JH Today, I think we have enough under our belts here in Australia to show that it works. Two years ago, I joined Colonial First State and launched the first ever social media strategy for an investment bank – it was very much a test and learn. Same with Comm Bank. I launched their first blog which was, again, a test and learn. But we’re two years down the track now and the success of content marketing is obvious. We know that people like it, want it, share it, and we have the statistics to prove it. So I would say increasingly that I don’t meet resistance in the C-suite. What I meet is not knowing how to go about executing it. Most CEOs and CMOs know they have to be in this space – it’s no longer a question of if they should be in this space. But they are concerned about both the cost and how they should measure the effectiveness of their efforts.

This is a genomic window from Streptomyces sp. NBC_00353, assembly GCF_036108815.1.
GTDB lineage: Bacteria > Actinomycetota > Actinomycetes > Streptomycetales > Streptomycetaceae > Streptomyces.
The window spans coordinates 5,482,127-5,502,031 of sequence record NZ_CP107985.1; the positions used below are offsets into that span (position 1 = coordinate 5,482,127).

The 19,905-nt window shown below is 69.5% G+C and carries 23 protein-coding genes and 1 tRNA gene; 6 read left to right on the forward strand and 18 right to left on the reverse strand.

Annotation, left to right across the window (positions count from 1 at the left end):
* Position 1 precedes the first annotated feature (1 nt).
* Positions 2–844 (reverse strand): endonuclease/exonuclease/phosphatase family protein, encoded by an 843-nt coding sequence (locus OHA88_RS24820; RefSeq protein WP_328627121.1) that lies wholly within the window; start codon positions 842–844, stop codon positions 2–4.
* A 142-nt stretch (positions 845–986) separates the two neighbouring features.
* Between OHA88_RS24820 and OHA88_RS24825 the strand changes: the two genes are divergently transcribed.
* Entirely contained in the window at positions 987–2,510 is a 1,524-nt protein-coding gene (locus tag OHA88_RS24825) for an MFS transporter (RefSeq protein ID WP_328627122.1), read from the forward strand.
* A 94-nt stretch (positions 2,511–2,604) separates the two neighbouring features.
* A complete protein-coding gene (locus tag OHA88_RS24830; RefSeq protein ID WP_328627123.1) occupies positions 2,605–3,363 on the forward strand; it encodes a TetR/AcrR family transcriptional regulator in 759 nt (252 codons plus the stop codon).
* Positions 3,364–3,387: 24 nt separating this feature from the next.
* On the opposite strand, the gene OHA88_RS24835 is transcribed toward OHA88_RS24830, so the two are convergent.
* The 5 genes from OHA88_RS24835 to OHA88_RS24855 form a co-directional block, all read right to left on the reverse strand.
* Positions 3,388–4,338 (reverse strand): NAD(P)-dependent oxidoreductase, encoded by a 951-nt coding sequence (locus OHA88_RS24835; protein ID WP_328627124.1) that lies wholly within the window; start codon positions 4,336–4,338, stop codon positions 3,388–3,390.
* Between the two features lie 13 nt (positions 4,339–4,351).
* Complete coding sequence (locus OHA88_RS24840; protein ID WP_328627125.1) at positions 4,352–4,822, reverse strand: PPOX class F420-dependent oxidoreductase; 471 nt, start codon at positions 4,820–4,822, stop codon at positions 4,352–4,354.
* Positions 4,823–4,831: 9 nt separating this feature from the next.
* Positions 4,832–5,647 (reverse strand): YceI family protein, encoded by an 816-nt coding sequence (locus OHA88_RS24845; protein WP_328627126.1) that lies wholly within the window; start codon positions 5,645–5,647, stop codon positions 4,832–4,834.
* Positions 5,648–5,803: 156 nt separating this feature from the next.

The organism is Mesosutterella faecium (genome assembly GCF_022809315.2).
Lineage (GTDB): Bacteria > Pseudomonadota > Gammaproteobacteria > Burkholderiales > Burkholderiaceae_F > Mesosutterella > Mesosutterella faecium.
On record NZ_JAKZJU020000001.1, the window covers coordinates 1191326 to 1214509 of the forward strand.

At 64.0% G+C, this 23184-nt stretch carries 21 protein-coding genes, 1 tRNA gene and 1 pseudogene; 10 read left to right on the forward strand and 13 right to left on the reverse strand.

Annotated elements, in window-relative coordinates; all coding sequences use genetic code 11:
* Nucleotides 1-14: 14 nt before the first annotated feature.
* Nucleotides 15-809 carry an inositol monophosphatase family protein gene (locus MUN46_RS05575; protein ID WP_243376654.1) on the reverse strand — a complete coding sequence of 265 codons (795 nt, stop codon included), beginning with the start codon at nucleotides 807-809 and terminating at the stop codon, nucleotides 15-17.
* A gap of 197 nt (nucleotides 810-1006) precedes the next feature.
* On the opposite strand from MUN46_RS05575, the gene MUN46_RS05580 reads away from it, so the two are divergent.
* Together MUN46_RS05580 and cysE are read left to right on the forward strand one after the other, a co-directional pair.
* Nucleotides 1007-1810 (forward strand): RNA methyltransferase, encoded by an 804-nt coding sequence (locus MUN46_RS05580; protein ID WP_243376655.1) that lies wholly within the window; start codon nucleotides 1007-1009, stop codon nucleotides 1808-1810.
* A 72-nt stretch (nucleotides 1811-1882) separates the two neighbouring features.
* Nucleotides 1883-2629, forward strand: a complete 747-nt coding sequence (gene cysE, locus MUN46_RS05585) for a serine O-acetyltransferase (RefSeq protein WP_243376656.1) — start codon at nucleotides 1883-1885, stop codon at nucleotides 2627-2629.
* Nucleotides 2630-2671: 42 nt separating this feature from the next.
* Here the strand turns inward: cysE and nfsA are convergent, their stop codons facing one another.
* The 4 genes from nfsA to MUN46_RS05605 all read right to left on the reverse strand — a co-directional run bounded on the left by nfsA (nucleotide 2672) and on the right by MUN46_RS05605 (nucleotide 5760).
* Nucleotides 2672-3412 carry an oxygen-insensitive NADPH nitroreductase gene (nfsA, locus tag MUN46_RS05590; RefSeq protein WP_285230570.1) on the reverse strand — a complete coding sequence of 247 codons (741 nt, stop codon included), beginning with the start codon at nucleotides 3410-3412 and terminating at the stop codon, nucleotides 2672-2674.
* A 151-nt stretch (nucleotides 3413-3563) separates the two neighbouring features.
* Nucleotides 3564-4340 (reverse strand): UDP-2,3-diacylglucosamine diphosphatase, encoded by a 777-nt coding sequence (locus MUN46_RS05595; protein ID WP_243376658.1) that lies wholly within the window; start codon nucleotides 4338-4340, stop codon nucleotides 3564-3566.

I would say to those resisting, that content marketing works. But for it to work, you have to have a strategy. You cannot do content half-hearted. You’ve got to have a strong strategy, a regular publishing calendar; you have to build the trust of your readers by publishing regularly and you have to measure it – it takes time, effort and commitment. Content beats SEO in terms of effectiveness, but it can take a couple of years before you start to see solid success. Content is not a quick win.

M Working in a space like the financial sector – a space that has, for decades, developed a reputation for lacking a certain degree of transparency and accountability in its actions – how can content marketing better the reputations of these kinds of large institutions?